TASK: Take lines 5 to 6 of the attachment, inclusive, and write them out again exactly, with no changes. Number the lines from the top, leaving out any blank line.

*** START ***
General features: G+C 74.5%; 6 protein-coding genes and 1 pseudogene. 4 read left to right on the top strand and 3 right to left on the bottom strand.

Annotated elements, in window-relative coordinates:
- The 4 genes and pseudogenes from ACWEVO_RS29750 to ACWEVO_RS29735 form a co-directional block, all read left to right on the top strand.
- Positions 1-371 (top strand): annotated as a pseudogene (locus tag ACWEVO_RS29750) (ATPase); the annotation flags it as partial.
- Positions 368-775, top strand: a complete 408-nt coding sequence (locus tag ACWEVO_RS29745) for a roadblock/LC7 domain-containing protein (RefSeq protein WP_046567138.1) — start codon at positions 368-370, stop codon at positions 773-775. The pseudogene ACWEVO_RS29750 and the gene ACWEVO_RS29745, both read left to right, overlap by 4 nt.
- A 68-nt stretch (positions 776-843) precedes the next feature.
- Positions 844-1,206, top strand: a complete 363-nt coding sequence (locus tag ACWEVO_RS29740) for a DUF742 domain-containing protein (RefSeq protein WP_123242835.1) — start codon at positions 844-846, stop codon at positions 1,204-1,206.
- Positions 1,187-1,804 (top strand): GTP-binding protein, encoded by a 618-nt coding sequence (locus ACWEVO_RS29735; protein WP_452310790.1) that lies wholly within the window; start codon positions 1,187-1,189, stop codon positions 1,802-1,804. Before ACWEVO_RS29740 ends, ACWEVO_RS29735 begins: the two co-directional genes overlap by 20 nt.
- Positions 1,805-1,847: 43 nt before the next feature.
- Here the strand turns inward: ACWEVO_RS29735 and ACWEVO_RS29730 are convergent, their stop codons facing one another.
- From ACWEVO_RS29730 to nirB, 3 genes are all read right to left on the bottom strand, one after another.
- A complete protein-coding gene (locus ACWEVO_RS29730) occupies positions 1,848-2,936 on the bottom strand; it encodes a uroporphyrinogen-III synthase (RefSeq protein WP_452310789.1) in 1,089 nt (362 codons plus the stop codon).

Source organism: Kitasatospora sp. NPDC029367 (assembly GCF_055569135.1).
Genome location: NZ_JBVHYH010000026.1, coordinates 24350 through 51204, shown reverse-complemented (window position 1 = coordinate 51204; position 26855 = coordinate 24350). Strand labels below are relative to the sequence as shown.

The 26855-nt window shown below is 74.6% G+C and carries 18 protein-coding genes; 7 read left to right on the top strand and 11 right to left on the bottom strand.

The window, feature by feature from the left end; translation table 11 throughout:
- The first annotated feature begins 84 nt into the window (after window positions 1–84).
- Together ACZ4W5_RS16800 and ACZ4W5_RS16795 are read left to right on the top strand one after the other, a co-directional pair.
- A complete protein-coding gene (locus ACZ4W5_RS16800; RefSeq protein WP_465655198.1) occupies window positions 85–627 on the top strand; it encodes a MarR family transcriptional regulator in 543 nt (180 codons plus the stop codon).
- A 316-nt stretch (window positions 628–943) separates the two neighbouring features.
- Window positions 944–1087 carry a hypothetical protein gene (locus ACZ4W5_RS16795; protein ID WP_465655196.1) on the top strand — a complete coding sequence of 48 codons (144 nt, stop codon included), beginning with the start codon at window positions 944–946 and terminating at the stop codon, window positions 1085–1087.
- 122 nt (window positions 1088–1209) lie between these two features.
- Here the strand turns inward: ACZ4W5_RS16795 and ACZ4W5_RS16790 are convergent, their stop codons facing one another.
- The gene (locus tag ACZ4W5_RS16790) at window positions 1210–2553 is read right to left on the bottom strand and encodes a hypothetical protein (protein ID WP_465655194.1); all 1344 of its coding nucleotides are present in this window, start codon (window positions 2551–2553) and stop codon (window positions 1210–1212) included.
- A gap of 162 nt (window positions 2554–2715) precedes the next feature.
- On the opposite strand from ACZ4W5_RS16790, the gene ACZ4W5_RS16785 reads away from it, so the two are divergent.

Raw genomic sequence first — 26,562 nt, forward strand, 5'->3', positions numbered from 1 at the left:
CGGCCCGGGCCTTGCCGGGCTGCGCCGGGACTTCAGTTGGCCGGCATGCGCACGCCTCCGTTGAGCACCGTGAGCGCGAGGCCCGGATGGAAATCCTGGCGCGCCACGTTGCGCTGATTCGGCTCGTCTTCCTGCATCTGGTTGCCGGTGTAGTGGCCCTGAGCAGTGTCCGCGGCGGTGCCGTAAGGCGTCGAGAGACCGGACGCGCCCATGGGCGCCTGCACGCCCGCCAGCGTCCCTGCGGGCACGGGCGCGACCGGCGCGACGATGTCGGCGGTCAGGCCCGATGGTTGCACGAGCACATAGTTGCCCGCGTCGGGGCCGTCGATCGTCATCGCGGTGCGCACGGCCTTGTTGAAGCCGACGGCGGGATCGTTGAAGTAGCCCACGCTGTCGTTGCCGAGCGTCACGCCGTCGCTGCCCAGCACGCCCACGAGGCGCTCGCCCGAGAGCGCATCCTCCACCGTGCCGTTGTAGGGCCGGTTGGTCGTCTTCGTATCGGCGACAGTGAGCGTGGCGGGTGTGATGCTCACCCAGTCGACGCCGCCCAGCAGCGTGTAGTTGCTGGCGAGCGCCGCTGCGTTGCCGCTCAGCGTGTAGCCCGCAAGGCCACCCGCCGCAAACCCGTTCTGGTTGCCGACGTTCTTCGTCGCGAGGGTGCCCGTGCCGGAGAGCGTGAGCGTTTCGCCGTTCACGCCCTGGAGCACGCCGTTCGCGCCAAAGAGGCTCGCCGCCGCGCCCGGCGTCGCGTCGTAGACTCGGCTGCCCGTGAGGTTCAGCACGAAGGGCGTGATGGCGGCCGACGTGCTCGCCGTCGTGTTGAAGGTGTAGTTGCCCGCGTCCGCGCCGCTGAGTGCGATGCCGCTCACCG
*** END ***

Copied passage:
- Positions 368-775, top strand: a complete 408-nt coding sequence (locus tag ACWEVO_RS29745) for a roadblock/LC7 domain-containing protein (RefSeq protein WP_046567138.1) — start codon at positions 368-370, stop codon at positions 773-775. The pseudogene ACWEVO_RS29750 and the gene ACWEVO_RS29745, both read left to right, overlap by 4 nt.
- A 68-nt stretch (positions 776-843) precedes the next feature.